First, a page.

The various forms of herpes have been with us since the early days of mankind. It is one of the oldest sexually transmitted diseases and has been documented and attempted to treat over thousands of years. The first documented evidence came from the times of ancient Greece, around 450 BC. It was the Hippocrates which first wrote about the physical symptoms of herpes.
In fact, it was from the ancient Greeks that the word “herpes” originated, derived from the Greek word “herpein”. Herpein means to crawl and creep, a reference to the ways the herpes sores migrate over an infected area.
In the times of the Roman Empire, The Emperor Tiberius was so concerned about the spread of the cold sores (HSV1) that during any public ceremonies or celebrations, he banned kissing altogether. Although this might be considered a little drastic, what the Roman physician named Celcus had in mind was far more concerning. His preferred method of treatment was to cauterize open herpes sores with a red hot poker! There is little documented evidence as to whether this method of treatment was successful, however I think we can all breathe a sigh of relief that it is no longer practiced today!
It was not until the late 1800’s that physicians finally began to truly understand herpes. In 1893, a French physician named Emile Vidal proved for the first time that the herpes virus is transmitted from one person to another. In 1896, a German physician named Paul Unna developed a way to differentiate the herpes virus from syphilis under a microscope. This was a breakthrough at the time because under microscopic examination, herpes and syphilis were often confused with each other, leading to mis-diagnosis.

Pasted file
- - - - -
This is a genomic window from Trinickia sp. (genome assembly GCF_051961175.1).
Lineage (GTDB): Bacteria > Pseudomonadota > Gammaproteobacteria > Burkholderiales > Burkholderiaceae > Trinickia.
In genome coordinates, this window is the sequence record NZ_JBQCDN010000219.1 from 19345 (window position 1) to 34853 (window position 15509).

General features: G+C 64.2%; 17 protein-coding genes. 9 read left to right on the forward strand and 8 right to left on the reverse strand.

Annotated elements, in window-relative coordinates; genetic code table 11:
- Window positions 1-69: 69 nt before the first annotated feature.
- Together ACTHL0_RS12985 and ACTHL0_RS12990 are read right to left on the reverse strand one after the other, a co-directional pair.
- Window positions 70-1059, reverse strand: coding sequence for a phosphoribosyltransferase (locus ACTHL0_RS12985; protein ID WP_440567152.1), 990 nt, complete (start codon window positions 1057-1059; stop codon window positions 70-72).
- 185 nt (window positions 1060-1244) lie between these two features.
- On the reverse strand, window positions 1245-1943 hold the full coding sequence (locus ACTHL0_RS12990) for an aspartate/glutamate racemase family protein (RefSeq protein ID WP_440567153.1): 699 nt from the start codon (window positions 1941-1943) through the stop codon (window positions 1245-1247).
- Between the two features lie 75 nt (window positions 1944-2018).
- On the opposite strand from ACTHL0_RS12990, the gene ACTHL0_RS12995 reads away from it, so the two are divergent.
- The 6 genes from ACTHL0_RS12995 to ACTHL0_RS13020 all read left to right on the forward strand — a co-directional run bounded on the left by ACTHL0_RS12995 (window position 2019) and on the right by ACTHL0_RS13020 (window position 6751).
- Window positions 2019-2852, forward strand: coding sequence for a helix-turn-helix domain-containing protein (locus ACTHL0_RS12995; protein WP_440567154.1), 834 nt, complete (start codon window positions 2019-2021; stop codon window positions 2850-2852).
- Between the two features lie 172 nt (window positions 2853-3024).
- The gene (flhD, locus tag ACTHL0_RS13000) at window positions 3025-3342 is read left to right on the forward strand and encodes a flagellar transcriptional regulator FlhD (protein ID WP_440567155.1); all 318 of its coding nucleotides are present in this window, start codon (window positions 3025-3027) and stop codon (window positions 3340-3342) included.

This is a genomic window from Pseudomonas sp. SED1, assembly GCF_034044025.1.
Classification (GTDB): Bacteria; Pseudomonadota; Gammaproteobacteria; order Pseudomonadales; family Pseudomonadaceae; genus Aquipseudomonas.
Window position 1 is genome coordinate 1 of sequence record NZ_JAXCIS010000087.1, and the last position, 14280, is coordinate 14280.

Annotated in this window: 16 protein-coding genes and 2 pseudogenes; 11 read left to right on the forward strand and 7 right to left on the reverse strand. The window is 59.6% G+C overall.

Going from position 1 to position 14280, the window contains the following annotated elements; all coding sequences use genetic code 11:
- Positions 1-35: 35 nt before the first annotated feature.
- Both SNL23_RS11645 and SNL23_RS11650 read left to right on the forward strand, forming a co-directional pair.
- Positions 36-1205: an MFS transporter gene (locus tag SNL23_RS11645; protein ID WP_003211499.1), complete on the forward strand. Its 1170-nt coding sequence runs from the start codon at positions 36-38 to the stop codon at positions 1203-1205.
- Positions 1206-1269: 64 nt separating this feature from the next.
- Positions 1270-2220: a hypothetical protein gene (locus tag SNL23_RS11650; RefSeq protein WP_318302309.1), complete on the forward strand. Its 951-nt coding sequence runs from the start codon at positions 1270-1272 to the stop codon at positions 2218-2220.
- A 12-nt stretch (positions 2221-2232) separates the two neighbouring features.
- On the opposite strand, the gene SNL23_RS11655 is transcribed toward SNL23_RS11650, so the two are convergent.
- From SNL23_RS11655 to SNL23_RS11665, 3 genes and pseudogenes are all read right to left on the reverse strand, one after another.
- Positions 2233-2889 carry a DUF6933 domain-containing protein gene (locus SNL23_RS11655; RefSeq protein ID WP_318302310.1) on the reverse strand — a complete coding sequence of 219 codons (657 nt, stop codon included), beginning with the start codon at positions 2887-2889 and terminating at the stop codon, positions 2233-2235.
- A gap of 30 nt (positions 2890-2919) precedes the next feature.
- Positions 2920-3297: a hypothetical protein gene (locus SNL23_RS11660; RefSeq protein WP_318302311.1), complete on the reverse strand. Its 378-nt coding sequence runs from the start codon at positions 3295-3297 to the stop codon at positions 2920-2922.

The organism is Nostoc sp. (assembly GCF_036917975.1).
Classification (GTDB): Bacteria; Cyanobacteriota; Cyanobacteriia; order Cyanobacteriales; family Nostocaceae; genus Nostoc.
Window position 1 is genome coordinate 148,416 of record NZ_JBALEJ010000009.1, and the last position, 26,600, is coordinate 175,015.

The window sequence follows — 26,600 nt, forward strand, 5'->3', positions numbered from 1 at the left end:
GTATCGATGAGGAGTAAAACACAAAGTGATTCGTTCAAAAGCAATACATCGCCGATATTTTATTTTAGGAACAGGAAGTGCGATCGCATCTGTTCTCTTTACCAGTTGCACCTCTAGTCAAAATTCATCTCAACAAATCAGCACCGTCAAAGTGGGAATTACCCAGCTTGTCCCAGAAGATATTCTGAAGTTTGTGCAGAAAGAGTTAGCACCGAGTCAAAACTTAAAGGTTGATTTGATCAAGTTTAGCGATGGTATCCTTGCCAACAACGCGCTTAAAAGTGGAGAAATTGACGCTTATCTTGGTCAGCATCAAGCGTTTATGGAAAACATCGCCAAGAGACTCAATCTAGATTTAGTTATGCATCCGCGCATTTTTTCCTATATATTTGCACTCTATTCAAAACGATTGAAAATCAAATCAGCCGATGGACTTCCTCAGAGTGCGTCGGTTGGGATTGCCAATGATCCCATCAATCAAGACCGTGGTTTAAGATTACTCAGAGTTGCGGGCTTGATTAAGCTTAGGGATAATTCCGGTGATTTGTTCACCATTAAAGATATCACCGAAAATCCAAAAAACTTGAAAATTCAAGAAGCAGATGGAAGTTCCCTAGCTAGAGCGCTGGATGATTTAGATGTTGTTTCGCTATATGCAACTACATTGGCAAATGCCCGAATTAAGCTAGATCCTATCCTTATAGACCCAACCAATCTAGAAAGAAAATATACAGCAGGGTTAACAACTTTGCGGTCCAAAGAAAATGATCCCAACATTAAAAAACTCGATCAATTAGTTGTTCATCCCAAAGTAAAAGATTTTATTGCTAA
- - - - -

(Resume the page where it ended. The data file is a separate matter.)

In the 1900’s, a German ophthalmologist created a new test to determine the diagnosis of herpes in a patient. The virus was first transmitted from an infected patient to the cornea of a rabbit. It was then transmitted back to a human, confirming diagnosis. This process was named the Grater test, which amazingly was used until the 1940’s to diagnose herpes.
In 1925 it was proven for the first time by an American virologist, that herpes travels through the human body via our central nervous system, and not through the blood stream as previously thought.
The big breakthrough in treating herpes came in 1978 when the anti-viral medication Acyclovir was developed and test on human herpes sufferers first took place. In 1981, Acyclovir became commercially available. To date, there is no known cure for herpes, however, simple changes in diet, lifestyle and taking supplements are proven to prevent future herpes outbreaks.